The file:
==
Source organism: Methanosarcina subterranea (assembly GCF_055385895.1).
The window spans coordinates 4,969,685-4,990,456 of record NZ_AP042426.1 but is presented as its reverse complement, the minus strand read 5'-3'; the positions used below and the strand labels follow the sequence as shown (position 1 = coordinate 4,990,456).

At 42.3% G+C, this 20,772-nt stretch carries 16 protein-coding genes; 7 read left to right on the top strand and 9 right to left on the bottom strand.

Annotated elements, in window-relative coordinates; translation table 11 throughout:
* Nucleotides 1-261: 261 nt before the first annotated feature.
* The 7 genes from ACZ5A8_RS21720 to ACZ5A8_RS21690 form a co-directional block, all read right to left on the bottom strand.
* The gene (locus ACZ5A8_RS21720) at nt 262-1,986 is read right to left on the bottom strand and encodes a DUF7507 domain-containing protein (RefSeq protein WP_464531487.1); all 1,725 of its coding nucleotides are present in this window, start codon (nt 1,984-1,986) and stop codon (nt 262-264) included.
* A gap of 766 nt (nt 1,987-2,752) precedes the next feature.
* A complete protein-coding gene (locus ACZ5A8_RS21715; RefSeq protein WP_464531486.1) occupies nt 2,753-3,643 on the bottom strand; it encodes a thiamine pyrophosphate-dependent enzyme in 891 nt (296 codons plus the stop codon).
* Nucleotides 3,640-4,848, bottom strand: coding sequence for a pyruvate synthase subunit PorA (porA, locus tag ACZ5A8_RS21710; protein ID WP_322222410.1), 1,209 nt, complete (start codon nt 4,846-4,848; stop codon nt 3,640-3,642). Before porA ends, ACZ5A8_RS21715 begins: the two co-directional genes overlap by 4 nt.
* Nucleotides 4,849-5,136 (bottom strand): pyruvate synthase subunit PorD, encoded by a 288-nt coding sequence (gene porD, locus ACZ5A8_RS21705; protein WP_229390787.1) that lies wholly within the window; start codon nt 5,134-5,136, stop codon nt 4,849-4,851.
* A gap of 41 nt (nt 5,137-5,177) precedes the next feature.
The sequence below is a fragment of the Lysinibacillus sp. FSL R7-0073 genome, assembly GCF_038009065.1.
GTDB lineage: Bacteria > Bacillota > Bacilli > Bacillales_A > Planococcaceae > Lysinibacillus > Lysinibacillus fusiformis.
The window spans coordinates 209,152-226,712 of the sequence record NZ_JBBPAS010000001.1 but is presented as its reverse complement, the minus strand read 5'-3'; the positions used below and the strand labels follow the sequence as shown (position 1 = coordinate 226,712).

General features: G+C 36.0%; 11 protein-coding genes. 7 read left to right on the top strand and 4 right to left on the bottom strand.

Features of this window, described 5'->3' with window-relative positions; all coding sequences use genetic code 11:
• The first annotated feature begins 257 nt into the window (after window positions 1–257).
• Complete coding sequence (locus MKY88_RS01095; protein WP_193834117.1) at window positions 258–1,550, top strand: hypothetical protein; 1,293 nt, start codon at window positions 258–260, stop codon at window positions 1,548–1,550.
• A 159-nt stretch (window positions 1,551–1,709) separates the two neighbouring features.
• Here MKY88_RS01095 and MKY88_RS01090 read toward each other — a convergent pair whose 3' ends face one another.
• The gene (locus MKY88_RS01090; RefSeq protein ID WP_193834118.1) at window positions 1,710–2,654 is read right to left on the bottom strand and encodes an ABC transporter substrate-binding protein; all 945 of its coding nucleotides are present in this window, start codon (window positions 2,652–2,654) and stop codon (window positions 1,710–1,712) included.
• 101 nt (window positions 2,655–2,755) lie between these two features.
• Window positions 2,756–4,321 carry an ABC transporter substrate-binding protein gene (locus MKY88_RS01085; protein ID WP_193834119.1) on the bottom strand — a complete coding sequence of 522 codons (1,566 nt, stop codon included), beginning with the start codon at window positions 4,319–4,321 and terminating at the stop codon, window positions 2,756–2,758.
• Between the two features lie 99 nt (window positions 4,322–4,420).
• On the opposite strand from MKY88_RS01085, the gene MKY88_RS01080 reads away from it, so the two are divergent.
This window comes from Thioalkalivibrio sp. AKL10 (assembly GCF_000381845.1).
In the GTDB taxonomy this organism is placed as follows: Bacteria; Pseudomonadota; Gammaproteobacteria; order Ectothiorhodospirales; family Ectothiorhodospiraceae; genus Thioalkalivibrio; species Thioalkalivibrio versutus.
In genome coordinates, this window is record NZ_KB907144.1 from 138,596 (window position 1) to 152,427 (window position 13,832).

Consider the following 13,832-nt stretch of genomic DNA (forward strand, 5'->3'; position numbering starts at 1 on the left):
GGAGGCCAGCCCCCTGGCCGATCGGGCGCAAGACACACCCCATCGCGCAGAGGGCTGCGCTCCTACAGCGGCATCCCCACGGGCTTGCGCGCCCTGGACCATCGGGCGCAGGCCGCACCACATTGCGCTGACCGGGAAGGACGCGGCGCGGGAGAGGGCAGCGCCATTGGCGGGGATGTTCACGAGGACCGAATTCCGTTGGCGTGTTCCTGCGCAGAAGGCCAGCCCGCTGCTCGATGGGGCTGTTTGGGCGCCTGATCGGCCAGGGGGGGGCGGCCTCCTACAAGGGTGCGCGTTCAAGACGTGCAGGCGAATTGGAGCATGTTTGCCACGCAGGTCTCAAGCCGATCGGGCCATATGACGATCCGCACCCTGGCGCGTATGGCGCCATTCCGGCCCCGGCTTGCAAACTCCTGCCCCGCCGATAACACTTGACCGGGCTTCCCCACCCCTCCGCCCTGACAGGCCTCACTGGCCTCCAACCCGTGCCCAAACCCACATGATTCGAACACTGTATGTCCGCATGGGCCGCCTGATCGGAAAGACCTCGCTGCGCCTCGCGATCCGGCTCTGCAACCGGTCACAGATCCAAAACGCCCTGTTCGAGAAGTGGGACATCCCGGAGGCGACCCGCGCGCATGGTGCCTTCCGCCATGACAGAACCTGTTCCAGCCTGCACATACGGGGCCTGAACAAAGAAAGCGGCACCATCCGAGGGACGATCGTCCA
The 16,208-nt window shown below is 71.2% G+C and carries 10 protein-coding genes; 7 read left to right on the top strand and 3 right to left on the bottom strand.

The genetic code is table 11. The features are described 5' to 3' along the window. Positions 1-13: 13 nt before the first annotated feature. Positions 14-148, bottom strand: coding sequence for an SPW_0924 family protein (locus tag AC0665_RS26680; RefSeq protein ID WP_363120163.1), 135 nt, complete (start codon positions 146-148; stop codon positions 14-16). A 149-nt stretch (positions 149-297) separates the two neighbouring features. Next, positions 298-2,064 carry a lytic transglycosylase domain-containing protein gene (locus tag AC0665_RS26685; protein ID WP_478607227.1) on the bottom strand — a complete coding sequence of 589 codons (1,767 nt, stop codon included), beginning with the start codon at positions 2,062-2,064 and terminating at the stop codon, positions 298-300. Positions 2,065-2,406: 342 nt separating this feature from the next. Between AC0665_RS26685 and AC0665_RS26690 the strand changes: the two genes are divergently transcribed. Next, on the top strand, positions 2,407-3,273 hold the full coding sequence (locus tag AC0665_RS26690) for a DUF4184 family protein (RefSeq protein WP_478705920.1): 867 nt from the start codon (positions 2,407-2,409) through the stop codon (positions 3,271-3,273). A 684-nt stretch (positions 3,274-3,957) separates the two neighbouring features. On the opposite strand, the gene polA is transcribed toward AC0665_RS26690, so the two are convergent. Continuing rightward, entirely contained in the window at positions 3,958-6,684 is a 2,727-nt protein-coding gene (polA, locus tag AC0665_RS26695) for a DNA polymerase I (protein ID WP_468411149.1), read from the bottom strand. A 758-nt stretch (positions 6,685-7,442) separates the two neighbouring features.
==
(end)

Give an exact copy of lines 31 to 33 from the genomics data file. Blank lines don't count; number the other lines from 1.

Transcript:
GGAGGCCAGCCCCCTGGCCGATCGGGCGCAAGACACACCCCATCGCGCAGAGGGCTGCGCTCCTACAGCGGCATCCCCACGGGCTTGCGCGCCCTGGACCATCGGGCGCAGGCCGCACCACATTGCGCTGACCGGGAAGGACGCGGCGCGGGAGAGGGCAGCGCCATTGGCGGGGATGTTCACGAGGACCGAATTCCGTTGGCGTGTTCCTGCGCAGAAGGCCAGCCCGCTGCTCGATGGGGCTGTTTGGGCGCCTGATCGGCCAGGGGGGGGCGGCCTCCTACAAGGGTGCGCGTTCAAGACGTGCAGGCGAATTGGAGCATGTTTGCCACGCAGGTCTCAAGCCGATCGGGCCATATGACGATCCGCACCCTGGCGCGTATGGCGCCATTCCGGCCCCGGCTTGCAAACTCCTGCCCCGCCGATAACACTTGACCGGGCTTCCCCACCCCTCCGCCCTGACAGGCCTCACTGGCCTCCAACCCGTGCCCAAACCCACATGATTCGAACACTGTATGTCCGCATGGGCCGCCTGATCGGAAAGACCTCGCTGCGCCTCGCGATCCGGCTCTGCAACCGGTCACAGATCCAAAACGCCCTGTTCGAGAAGTGGGACATCCCGGAGGCGACCCGCGCGCATGGTGCCTTCCGCCATGACAGAACCTGTTCCAGCCTGCACATACGGGGCCTGAACAAAGAAAGCGGCACCATCCGAGGGACGATCGTCCA
The 16,208-nt window shown below is 71.2% G+C and carries 10 protein-coding genes; 7 read left to right on the top strand and 3 right to left on the bottom strand.

The genetic code is table 11. The features are described 5' to 3' along the window. Positions 1-13: 13 nt before the first annotated feature. Positions 14-148, bottom strand: coding sequence for an SPW_0924 family protein (locus tag AC0665_RS26680; RefSeq protein ID WP_363120163.1), 135 nt, complete (start codon positions 146-148; stop codon positions 14-16). A 149-nt stretch (positions 149-297) separates the two neighbouring features. Next, positions 298-2,064 carry a lytic transglycosylase domain-containing protein gene (locus tag AC0665_RS26685; protein ID WP_478607227.1) on the bottom strand — a complete coding sequence of 589 codons (1,767 nt, stop codon included), beginning with the start codon at positions 2,062-2,064 and terminating at the stop codon, positions 298-300. Positions 2,065-2,406: 342 nt separating this feature from the next. Between AC0665_RS26685 and AC0665_RS26690 the strand changes: the two genes are divergently transcribed. Next, on the top strand, positions 2,407-3,273 hold the full coding sequence (locus tag AC0665_RS26690) for a DUF4184 family protein (RefSeq protein WP_478705920.1): 867 nt from the start codon (positions 2,407-2,409) through the stop codon (positions 3,271-3,273). A 684-nt stretch (positions 3,274-3,957) separates the two neighbouring features. On the opposite strand, the gene polA is transcribed toward AC0665_RS26690, so the two are convergent. Continuing rightward, entirely contained in the window at positions 3,958-6,684 is a 2,727-nt protein-coding gene (polA, locus tag AC0665_RS26695) for a DNA polymerase I (protein ID WP_468411149.1), read from the bottom strand. A 758-nt stretch (positions 6,685-7,442) separates the two neighbouring features.